English folk dance trio show their experience and class on this largely self-penned release

Label: Hudson Records
Time: 10 tracks / 45 mins

It’s not easy to make a compelling album with just fiddle, melodeon and acoustic guitar, but when you’ve played live together for years, that experience gives you a gut feeling about how to construct an engaging set.

Tom Moore, Archie Churchill-Moss and Jack Rutter had already been cultivating that experience when they won the BBC Young Folk Award in 2011 and they have worked since with more established folk artists like Sam Sweeney (from Bellowhead), Seth Lakeman and the boundary-pusher Jim Moray. So they know their stuff.

This album was recorded live in the studio and – to me – Moss’s melodeon comes across most potently, with Moore’s fiddle and viola blending well and Rutter’s guitar adding picking and a more rhythmic drive. So, unadorned and live, this replicates their performance style and you can sense them playing off each other.

This is generally more toe-tapping than foot stomping though, the studio bringing out the refinement and concentration in their work.

That said, there is a real oomph to “Archer Street/ Somerset Safehouse,” where the initial riff is one you can listen to for a long time, and they emphasise it with extended unison playing. You could call it English dance music at its best.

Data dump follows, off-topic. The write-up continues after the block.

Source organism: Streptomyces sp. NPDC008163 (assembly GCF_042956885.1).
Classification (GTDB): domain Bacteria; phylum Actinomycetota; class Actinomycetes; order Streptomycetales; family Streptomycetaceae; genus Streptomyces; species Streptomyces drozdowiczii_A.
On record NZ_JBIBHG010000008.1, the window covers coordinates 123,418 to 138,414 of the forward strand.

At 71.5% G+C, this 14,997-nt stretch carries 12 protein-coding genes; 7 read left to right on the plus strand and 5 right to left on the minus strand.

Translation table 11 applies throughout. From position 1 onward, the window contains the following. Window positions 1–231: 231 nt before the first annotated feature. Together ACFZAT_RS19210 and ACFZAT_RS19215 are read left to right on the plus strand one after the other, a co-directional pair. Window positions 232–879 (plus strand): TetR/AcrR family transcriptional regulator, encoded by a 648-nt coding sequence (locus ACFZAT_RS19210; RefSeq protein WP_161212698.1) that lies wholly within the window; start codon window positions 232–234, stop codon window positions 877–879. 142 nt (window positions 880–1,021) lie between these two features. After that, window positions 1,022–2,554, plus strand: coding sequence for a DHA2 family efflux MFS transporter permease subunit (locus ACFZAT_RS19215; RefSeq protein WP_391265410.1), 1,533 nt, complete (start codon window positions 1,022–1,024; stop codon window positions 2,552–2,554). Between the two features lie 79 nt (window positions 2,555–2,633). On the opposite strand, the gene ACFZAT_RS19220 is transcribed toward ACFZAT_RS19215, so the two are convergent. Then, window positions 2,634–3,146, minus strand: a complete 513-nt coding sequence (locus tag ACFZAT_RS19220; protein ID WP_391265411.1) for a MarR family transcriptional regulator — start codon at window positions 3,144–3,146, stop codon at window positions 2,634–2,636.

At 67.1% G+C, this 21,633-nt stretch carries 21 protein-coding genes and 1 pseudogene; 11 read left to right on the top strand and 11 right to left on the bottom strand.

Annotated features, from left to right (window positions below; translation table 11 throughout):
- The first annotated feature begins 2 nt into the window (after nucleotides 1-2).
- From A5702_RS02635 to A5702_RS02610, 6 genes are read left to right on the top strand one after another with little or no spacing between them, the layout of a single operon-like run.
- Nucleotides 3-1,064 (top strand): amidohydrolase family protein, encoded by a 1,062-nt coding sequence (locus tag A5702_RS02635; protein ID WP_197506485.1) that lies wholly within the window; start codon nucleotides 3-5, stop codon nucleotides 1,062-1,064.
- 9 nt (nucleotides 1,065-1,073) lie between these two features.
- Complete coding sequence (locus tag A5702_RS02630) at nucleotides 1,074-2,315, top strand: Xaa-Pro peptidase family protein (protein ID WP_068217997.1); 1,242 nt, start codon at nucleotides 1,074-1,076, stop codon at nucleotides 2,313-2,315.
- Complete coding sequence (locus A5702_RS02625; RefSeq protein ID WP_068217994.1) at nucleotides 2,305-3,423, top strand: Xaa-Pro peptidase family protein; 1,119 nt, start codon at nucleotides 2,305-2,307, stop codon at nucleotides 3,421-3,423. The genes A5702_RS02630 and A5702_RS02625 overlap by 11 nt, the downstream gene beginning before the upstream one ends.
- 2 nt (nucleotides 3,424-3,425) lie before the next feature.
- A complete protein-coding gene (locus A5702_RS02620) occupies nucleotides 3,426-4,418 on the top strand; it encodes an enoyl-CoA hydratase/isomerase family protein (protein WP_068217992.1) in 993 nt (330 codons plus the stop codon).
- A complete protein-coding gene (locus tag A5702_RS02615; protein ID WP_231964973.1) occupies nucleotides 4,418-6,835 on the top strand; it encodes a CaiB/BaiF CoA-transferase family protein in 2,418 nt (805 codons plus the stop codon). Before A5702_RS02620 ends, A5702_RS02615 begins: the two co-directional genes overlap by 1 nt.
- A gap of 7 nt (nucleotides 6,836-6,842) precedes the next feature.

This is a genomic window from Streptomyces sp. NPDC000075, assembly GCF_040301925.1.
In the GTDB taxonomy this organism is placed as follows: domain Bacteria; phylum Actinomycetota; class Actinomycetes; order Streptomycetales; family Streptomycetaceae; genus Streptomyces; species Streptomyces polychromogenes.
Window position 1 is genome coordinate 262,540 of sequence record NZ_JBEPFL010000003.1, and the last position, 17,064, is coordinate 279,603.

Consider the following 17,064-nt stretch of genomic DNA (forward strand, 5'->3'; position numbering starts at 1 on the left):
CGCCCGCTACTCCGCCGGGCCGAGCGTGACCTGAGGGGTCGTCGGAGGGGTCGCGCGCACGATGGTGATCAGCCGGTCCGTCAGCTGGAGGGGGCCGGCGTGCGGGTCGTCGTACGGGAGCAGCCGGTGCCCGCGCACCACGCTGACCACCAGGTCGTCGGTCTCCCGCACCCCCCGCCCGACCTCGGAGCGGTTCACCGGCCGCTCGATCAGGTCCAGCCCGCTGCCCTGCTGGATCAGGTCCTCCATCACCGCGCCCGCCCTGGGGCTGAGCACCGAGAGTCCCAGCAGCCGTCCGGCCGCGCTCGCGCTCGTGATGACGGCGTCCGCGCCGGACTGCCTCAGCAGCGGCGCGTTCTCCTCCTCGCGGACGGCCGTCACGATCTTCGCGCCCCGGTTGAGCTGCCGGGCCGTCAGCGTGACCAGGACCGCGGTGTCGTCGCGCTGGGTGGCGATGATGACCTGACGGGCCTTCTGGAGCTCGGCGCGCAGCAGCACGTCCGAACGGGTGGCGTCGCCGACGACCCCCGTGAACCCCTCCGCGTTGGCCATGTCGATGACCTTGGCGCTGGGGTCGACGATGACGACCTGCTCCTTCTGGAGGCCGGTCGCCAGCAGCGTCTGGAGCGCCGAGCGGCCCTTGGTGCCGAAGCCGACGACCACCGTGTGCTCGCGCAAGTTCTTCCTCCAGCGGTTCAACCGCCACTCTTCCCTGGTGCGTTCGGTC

To keep the variety flowing, following that track come a decidedly international medley and then a mellower piece, so the band has ordered out sameness.

Moore Moss Rutter are firmly instrumental in their approach and, while it won’t necessarily affect your impression of the music, many self-penned tracks are about things as far apart as an unearthed cast iron bell, a family cat, a London Street and Moore’s parents’ house. Places consistently inspire tracks, with seven tunes – and this is a highly tuneful collection – inspired by the mood of a location, such as “Blakeney Point,” England’s “best” place to watch seals.

Later, the band take on others’ work – a minuet from Purcell, a Danish wedding tune and a traditional English dance tune. Fine stuff.

Derek Walker